http://cascoloursandsketches.blogspot.com.au/search/label/Challenges .... and also for the Technique Lovers Challenge on Split Coast Stampers found here;
I was going to have a lot more bling and embellishments then realised that was not going to make it a CAS card so stopped at a few sequins
I have finished the card in my favourite way, by butting some X-Press It blending card stock which I have sponged with the colours used in the front of the card to depict the sea, against some plain X-Press It blending card stock and then mounting that on a piece of SU Pacific Point.
I really like finishing the inside of my cards like this, particularly if I have a lot on the front of the card as this gives the card stability.
This is the sketch for the CC&S challenge. As you can see it is quite simple but often when a sketch is this simple it is hard to comply or at least it is for me lol.
I have used the shells as my three elements. In hind sight I would have preferred the main shell to be a little smaller but I didn't realise this until I had put the card together ...so there it is.
I've added the sequins just to lift it a bit. Not really happy with this one but I do like how the sky and sea came together.
This photo shows how the scallop shell was made. It was more difficult than I first thought and this is the second example.
My first attempt I had the lines too close together so that when you cut out the shell shape it looked too busy and not like a scallop shell at all.
Once the shell shape was cut out I sponged both sides, first with SU Crumb Cake all over lightly then around the edges with SU Blushing Bride. This brought out the embossed lines and made it look like a shell.
Because I was intending to use the under side of the shell I painted it with some Jo Sonja's Pearl White that I had mixed with some Clear Glazed Medium to thin it.
This gave the inside of the shell a mother of pearl look.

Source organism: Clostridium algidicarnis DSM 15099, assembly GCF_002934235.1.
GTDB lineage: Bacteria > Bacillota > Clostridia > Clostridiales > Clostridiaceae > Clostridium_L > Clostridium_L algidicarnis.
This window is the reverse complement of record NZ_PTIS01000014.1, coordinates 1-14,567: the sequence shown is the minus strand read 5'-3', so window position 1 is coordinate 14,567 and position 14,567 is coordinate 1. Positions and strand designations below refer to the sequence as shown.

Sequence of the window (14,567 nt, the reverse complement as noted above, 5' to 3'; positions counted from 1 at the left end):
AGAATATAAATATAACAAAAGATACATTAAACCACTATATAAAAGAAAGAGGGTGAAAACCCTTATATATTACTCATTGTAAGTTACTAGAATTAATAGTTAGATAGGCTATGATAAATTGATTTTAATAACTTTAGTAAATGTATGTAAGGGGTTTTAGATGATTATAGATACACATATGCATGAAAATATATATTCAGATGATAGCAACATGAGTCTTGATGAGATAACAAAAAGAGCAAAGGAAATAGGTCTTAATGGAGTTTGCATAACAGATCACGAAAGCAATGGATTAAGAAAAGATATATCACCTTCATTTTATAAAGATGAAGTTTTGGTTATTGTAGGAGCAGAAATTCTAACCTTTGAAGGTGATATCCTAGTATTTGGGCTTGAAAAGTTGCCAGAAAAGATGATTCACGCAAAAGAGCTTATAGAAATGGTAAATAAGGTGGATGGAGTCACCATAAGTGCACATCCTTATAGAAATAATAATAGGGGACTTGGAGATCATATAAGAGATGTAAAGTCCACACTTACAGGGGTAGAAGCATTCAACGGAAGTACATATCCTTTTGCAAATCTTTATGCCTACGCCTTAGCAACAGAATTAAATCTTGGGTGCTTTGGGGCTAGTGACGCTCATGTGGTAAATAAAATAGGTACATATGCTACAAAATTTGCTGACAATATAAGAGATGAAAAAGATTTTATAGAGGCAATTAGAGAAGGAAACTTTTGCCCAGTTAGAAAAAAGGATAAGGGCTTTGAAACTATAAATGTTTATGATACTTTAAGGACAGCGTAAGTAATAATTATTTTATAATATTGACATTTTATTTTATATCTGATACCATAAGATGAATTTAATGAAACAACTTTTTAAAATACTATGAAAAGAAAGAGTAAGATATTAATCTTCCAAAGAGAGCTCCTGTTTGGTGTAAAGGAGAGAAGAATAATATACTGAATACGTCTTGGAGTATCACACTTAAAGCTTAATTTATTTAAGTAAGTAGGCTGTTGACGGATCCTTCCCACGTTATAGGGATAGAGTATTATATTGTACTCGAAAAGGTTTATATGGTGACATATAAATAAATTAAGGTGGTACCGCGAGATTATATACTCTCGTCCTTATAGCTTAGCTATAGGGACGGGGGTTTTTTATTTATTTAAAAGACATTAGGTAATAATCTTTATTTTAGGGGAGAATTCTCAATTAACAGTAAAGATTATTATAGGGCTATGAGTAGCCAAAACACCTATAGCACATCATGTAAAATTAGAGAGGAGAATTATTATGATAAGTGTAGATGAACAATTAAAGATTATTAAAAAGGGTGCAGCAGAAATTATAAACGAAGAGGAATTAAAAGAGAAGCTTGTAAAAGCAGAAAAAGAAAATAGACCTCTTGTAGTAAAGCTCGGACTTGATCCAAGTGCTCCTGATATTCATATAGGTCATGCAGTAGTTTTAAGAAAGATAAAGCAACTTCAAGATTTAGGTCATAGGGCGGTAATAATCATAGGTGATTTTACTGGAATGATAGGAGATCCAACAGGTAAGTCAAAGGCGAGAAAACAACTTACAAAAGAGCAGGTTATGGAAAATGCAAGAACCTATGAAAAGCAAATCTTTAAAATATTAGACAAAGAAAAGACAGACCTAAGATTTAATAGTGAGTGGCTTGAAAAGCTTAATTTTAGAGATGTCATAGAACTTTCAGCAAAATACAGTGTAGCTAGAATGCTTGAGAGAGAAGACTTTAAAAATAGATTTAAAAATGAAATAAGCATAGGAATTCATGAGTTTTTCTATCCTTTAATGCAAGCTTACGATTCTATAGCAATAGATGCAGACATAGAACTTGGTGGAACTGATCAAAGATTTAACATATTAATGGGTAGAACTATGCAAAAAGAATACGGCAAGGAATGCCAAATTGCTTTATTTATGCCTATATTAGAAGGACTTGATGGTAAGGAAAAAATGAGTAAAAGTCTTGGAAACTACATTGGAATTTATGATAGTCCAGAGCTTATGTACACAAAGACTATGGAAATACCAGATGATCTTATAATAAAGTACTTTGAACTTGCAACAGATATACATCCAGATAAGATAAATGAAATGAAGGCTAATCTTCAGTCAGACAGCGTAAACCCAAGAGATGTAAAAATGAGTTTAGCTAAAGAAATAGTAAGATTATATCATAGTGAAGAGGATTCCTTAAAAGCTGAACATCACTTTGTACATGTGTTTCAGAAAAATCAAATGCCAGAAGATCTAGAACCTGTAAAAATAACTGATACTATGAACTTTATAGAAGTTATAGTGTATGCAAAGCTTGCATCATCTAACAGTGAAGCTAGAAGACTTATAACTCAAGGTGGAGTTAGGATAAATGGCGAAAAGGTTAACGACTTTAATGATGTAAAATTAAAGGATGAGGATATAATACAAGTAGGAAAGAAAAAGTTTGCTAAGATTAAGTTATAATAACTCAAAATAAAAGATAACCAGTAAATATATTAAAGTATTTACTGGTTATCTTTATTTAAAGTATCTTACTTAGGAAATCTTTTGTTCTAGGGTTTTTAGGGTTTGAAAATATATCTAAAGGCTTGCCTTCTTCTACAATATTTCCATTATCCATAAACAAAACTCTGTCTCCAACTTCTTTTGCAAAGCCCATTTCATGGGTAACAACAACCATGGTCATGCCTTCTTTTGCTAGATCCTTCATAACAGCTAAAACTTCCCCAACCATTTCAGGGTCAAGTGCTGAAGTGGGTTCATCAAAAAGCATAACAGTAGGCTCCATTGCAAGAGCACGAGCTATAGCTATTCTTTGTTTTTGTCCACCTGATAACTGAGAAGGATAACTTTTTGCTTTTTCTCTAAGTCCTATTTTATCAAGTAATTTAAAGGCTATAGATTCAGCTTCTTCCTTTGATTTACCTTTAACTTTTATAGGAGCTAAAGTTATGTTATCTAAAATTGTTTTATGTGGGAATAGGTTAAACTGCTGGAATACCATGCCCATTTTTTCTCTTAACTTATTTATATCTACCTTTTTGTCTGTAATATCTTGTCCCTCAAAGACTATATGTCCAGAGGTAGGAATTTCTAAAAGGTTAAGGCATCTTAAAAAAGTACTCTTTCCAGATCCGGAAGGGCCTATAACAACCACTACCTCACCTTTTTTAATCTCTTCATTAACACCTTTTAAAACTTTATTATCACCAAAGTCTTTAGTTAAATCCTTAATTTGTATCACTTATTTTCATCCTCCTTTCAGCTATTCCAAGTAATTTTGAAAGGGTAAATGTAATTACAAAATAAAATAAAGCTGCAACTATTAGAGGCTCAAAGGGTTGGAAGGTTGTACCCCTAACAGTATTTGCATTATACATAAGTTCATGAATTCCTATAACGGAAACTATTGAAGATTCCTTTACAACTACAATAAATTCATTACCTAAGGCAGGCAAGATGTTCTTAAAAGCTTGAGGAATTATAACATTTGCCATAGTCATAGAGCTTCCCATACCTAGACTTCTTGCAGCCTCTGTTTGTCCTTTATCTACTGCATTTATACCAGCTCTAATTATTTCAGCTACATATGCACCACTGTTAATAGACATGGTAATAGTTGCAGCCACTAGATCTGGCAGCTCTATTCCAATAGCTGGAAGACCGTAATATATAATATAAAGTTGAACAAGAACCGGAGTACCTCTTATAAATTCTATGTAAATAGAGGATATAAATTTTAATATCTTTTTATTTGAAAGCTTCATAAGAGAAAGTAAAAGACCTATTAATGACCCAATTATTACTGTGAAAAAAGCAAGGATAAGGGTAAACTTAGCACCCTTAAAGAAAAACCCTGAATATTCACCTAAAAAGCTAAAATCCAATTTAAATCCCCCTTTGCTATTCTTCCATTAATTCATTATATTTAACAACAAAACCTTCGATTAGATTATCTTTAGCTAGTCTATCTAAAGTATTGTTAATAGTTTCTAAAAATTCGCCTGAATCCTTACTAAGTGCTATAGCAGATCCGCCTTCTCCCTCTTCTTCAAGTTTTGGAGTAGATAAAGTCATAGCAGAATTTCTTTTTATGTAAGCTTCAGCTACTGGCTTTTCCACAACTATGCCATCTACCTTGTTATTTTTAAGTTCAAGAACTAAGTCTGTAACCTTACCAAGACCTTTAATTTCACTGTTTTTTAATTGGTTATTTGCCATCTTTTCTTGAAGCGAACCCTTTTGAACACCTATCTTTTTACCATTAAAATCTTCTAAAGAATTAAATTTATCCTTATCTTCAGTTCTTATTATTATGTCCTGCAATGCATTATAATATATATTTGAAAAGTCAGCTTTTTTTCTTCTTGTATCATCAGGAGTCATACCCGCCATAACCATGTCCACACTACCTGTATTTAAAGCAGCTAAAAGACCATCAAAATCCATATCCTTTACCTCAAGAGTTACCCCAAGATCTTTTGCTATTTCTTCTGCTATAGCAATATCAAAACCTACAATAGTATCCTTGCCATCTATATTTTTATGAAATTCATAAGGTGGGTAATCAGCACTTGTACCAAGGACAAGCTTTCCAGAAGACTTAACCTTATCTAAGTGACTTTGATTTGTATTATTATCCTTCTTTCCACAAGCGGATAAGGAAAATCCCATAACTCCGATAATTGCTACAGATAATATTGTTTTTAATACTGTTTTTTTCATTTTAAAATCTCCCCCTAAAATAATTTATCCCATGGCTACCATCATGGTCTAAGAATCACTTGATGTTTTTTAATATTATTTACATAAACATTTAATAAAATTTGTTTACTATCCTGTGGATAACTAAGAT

I also cut two other smaller shells from the Impressions Obsessions die set DIE077-W (shells 7 of them) sponged the same colours on them, dry embossed them a little to give them some dimension and painted them with the white pearl.
I love using different fonts in a greeting and have sourced some free ones that I have links to in different posts.
For this greeting I have used Arial @ 22 font size and Magnolia Sky @ 33 font size.
I printed it off on some ordinary A4 printing paper first just to check the size then printed it again on some X-Press It blending paper, in the middle of the paper to give me plenty of room to play as this was going to be the front panel of the card.
The base card is always approximately 1/2 cm smaller than the envelope I am going to use all the way around, in this case the card base measures 15 cm x 11 cm.
I left 1/2 cm of border around the top panel of the card.
As you can see I masked the top panel about 2/3 down so that there was slightly more sky than sea. I sponged from the top edge down, blending out towards the masked area, I didn't worry about getting the blending smooth as I wanted to have the feeling of cloud and movement. This was done with SU Pacific Point and a mini circular blending sponge.
These colours work really well as sea and I really like the way the sponging has turned out. I didn't over work it and was happy with any little anomalies lol.
Once all this was done it was time to put it all together using X-Press it High Tack double sided tape (love, love, love this stuff)
I attached the smaller shells with a small strip of high tack red line wonder tape and a SU Dimensional in the centre to lift them a bit and just attached the large focal shell with a strip of the wonder tape down the centre so the edges could turn up. Before I did this I rolled the top of the shell to give it a more natural look and added the pearl to the centre, finally I added some sequins from the SU Watercolour Card Kit (just love the colour of these sequins and they were perfect for this project)...and there you have it.
Thanks for popping by, I would love you to check out my gallery over on Split Coast Stampers found here;